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Subordinate bureaucracy is endemic in most established organisations, particularly larger corporates that have multiple layers of management structures. Insidiously and surreptitiously it inhibits creativity and expression, working against innovation and derailing attempts to tap into the organisational pool of individual and collective innovation potential. You may think it’s not happening in your company, the chances are it is and the cancer is growing daily, don’t let it be the death knell of your organisational innovation efforts, start the surgery now.
We've all experienced it, that collective hushed voice of our fellow colleagues, you can't do that, it’s not allowed! Why you ask? Because Mildred said so is the reply. You ask Mildred; the response is shrouded in vague safety or financial acronyms that seem to have little relevance. Despite this, you know your great innovative idea makes sense and you develop it further, but before long you are stopped, disciplined and labelled; you learn and never do it again. Multiply this experience 100 perhaps even 1000 fold and hey presto you have the makings of an insidiously surreptitious cancer that feeds off subordinate bureaucracy and ultimately is the down fall of many a senior manager’s grand plan to tap into the collective employee potential for innovation.
With the rate of change accelerating at a phenomenal pace, sustainable success is measured in the proficiency of today’s businesses to perpetually reinvent their services, processes and products through innovation. Someone, something, some organisation is just a heartbeat away from gaining advantage and pushing what was once a relevant and successful business into irrelevancy. Additionally, no longer is it sufficient to confine innovation to the realm of a select few senior managers or skunk work type clusters. A successful organisation will tap into the innovative potential that exists within its societal populous and look to build an enthusiastic organisational culture that perpetuates holistically endemic innovation.
Yet, while the importance of holistic innovation is well understood, innovation utopia across the organisational masses has proved to be a difficult task, as many have tried with few succeeding. Larger established firms are particularly challenged as they find their hierarchical bureaucratic structures and processes work against the very nature of innovation by resisting change, creativity, flexibility, freedom and risk taking.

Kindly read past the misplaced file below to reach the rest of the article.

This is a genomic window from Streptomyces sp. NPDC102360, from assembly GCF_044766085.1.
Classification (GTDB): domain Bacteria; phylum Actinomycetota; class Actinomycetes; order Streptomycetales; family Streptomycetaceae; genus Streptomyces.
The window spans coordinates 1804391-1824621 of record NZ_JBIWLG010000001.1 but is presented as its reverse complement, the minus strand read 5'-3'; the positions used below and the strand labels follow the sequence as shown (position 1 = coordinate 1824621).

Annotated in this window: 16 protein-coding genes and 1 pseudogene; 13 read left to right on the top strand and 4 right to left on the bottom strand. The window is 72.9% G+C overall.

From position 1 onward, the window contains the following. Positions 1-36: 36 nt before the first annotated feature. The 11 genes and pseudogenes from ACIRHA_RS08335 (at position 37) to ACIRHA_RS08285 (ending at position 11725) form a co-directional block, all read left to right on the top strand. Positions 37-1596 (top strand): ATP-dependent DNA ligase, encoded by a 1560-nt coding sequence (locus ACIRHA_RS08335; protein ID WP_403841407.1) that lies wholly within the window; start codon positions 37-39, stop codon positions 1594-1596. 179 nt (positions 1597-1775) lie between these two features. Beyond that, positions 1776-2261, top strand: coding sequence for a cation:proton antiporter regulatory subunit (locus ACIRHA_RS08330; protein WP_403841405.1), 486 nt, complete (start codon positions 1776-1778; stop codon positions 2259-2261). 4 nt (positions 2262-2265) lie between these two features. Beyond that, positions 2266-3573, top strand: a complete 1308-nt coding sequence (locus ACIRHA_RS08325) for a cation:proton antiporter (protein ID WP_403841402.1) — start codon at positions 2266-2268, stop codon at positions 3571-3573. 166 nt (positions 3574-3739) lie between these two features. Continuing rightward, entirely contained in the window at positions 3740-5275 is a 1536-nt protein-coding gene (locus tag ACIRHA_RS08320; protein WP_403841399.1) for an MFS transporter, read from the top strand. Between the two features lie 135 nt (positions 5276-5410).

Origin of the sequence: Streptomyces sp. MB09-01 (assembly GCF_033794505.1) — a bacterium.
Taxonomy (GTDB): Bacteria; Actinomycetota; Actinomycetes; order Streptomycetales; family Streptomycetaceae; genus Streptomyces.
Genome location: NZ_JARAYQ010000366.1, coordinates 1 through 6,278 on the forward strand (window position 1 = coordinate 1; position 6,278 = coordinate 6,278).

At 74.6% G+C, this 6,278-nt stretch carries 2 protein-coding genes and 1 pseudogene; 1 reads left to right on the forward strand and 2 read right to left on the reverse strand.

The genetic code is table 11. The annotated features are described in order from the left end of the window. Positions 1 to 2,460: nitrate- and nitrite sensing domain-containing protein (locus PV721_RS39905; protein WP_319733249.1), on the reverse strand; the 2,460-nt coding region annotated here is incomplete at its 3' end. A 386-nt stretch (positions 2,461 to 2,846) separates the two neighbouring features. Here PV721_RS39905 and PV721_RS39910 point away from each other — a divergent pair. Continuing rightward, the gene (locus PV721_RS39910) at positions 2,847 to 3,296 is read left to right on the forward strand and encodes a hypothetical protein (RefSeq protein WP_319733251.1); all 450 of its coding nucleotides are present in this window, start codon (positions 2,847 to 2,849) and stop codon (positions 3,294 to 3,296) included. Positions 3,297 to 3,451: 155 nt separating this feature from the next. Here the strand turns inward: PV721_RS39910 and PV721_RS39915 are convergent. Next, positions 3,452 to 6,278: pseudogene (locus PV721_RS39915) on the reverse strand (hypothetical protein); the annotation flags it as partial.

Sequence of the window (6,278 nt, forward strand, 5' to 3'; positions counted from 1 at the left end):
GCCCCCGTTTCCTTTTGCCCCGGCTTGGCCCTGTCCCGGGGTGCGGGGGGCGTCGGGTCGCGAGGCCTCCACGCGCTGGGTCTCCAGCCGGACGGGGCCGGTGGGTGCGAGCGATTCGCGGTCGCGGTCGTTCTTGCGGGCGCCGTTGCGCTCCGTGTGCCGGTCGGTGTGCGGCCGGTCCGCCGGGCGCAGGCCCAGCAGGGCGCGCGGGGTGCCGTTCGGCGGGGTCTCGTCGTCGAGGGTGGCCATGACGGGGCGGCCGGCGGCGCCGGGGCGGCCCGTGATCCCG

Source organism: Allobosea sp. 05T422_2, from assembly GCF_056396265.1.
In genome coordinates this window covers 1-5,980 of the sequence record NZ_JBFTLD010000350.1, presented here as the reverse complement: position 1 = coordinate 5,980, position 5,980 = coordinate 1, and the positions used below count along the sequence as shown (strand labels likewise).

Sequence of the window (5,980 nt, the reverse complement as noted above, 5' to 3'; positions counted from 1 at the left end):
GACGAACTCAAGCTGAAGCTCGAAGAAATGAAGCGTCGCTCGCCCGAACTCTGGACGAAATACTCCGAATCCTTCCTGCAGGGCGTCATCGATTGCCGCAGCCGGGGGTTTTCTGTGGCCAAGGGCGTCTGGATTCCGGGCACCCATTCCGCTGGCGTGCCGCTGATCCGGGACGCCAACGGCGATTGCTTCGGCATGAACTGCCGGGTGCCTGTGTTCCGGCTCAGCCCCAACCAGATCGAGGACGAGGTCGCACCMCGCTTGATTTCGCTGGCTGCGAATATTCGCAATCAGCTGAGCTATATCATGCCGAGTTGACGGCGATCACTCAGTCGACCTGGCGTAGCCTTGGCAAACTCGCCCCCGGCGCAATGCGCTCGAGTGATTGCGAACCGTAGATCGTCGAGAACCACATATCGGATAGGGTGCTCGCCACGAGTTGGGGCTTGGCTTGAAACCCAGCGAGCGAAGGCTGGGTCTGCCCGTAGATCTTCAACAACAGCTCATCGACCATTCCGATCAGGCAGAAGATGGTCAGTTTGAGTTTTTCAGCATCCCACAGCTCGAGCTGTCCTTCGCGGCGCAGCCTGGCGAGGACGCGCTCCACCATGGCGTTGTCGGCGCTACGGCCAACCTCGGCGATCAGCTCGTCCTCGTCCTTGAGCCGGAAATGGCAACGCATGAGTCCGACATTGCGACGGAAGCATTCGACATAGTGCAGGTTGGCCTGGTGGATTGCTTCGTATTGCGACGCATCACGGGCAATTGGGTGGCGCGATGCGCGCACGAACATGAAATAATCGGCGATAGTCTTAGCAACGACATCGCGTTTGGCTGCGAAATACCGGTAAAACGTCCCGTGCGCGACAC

Often, innovative specialists are brought in at great expense to an organisation with the objective of tapping the collective employee innovative well. After assessments and discussion, they generally start to work on transformation, often moving to diffuse managerial control and shift from top-down to employee centric models. Concurrently, recognising the importance of establishing a nurturing environment, a great deal of effort is put in to middle-management structures. Employees are extolled the virtues of innovation and taken down a path of innovation renewal through education and practice. Truth telling, sacrifice and intentionality are acclaimed, groups are formed, successes are celebrated and finally intrinsic collective organisational innovation is pronounced as ‘in place’. The problem is that even with the best of intentions many efforts splutter and fall to the way-side over the following 12 to 24 months with most of the remainder tenuously clinging on, but in spirit only.
A key reason behind the lack of success is not the effort of the specialist, resource allocated by senior management, constructs so lovingly built by the innovation zealots, the organisation’s openness to innovation or even employee’s capability, but instead a cancerous construct which is often whispered and even flippantly joked about within organisations but rarely addressed called subordinate bureaucracy.